Sanders has become the champion of grassroots participation that embodies a possible alternative. This is why the figure of new, mostly young voters who voted for him in Iowa, is so interesting. This will continue to ruffle Clinton’s plans, especially if Sanders’ positive result in Iowa is repeated with his expected success in New Hampshire. At that point Sanders’ presidential aspiration would have to be taken seriously and no longer be treated with condescension by the establishment and the media as the ephemeral bet by an old politician supported by young idealists. On the other hand, the media circus is incredibly interested in a democratic competition that is a real race and lasts as long as possible.
Sanders’ fate weighs on his absent hold over important electoral blocs for the Democratic Party, such as African Americans and Latinos. In addition, when the race intensifies and arrives in those states that really matter in terms of delegate numbers, the gap of financial and organizational means against Hillary will be strongly felt.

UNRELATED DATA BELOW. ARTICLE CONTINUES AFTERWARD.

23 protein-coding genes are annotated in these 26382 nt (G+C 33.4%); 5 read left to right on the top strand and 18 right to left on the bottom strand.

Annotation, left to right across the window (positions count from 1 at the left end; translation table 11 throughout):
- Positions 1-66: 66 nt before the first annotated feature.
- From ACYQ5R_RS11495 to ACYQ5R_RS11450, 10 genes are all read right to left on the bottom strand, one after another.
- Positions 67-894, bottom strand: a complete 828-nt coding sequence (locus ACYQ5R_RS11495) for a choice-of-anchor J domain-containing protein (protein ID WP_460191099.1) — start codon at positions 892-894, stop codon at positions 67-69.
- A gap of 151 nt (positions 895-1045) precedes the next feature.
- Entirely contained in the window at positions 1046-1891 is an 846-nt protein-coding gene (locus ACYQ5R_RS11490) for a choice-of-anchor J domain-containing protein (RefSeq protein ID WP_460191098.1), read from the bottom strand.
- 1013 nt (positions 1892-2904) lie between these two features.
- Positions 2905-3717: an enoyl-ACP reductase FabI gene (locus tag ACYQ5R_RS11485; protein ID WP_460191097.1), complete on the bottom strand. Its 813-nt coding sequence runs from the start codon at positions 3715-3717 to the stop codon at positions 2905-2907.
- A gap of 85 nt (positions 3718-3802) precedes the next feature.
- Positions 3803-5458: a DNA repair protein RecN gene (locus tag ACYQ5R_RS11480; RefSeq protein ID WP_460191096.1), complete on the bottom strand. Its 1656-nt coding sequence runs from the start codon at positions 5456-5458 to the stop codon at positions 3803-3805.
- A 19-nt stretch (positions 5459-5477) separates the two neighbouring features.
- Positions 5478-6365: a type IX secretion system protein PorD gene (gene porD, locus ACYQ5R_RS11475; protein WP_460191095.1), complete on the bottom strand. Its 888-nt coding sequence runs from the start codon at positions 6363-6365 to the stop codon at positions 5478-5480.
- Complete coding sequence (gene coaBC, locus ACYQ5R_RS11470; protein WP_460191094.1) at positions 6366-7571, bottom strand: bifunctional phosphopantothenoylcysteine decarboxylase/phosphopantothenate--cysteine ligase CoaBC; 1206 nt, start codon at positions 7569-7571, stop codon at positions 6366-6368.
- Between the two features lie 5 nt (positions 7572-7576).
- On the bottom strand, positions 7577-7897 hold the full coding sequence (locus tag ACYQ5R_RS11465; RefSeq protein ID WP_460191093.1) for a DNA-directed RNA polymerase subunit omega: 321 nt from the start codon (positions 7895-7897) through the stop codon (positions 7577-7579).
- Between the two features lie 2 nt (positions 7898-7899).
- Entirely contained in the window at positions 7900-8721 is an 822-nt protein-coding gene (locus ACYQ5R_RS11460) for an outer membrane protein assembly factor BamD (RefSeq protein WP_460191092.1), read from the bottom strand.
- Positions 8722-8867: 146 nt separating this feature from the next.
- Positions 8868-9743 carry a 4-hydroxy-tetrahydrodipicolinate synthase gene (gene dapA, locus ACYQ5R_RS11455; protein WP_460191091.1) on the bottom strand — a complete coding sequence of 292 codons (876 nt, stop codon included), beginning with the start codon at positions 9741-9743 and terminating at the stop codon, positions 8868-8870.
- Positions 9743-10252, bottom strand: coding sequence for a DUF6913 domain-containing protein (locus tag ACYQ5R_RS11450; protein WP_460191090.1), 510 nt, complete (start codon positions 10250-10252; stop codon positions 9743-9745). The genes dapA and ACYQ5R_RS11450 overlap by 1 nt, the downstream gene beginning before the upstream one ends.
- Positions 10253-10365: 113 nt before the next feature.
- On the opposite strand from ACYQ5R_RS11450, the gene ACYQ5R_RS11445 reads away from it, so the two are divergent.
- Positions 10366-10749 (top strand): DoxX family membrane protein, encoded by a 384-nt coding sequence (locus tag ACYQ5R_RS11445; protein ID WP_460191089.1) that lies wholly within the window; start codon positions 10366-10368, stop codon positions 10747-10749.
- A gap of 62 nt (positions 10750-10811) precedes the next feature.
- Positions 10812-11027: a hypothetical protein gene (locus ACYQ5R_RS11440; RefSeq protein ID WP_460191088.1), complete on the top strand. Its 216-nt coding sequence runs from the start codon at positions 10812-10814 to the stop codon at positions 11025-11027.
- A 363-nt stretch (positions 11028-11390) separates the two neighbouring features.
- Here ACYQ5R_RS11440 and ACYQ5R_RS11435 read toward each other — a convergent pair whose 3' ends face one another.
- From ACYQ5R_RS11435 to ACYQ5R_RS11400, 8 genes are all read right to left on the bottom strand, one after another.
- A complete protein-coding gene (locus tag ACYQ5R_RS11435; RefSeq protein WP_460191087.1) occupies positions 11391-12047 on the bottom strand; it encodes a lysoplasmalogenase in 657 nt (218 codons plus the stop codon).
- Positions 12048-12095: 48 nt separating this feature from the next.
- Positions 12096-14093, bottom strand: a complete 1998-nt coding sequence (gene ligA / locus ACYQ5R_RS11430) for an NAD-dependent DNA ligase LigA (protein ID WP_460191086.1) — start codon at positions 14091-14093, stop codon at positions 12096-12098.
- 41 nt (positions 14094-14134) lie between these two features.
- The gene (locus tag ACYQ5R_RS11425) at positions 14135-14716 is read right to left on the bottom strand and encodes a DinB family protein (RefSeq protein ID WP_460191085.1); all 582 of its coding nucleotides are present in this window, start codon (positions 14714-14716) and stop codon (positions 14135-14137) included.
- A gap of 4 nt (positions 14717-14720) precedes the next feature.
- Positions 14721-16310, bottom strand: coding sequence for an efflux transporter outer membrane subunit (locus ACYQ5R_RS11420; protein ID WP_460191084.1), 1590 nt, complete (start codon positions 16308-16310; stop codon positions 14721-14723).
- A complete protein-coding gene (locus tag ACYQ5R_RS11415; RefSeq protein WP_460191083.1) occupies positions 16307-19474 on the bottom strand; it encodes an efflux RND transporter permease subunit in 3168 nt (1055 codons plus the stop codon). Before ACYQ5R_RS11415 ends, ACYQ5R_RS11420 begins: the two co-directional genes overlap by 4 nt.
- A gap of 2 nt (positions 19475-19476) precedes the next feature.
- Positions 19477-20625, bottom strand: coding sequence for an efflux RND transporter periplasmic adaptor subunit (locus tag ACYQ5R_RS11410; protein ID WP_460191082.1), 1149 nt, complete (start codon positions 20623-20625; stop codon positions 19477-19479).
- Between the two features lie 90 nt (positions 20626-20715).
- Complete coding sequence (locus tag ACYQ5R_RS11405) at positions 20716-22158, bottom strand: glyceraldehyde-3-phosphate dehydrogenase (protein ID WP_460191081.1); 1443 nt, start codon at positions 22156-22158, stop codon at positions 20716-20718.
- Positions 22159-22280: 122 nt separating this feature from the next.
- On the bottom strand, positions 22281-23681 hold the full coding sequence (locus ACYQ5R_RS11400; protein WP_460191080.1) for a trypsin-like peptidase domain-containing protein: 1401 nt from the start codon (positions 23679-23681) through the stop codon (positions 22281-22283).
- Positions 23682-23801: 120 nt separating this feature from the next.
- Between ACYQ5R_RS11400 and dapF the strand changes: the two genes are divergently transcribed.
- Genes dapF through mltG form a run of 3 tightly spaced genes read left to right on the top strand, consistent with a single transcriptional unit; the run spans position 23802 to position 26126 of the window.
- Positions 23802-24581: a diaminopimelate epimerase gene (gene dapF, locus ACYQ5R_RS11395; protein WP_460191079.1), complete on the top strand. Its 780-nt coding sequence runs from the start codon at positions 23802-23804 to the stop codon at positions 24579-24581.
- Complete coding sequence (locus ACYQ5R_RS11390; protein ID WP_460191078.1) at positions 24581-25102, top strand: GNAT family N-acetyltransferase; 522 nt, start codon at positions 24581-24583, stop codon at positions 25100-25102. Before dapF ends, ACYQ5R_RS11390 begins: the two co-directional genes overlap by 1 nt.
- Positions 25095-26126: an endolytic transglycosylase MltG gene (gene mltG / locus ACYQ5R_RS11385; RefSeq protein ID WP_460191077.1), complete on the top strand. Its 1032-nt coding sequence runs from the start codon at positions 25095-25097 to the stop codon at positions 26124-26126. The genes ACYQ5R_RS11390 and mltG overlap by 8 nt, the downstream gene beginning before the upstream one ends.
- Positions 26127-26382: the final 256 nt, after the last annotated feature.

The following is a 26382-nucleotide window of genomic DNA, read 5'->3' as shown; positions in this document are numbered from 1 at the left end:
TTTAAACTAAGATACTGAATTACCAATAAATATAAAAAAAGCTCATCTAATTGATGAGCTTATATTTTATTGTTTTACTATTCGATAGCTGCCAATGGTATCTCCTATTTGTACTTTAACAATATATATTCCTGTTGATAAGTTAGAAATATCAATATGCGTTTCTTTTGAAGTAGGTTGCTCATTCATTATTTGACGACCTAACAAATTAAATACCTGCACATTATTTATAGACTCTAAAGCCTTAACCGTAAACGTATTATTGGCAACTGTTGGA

Of course, what happens in the Republican camp will impact the orientation of Democratic voters in the next stages of the primaries. Whoever emerges as the Republican candidate will determine to some degree the dynamic in the Democratic race, and vice versa. In the Republican camp before the start of the primaries, it was assumed that Hillary would be the Democratic nominee and, based on that, the candidate who seemed most able to beat her won the most support. This is also why Donald Trump grew in the polls, as a perfect anti-Hillary. His exhibited misogyny is an evident confirmation.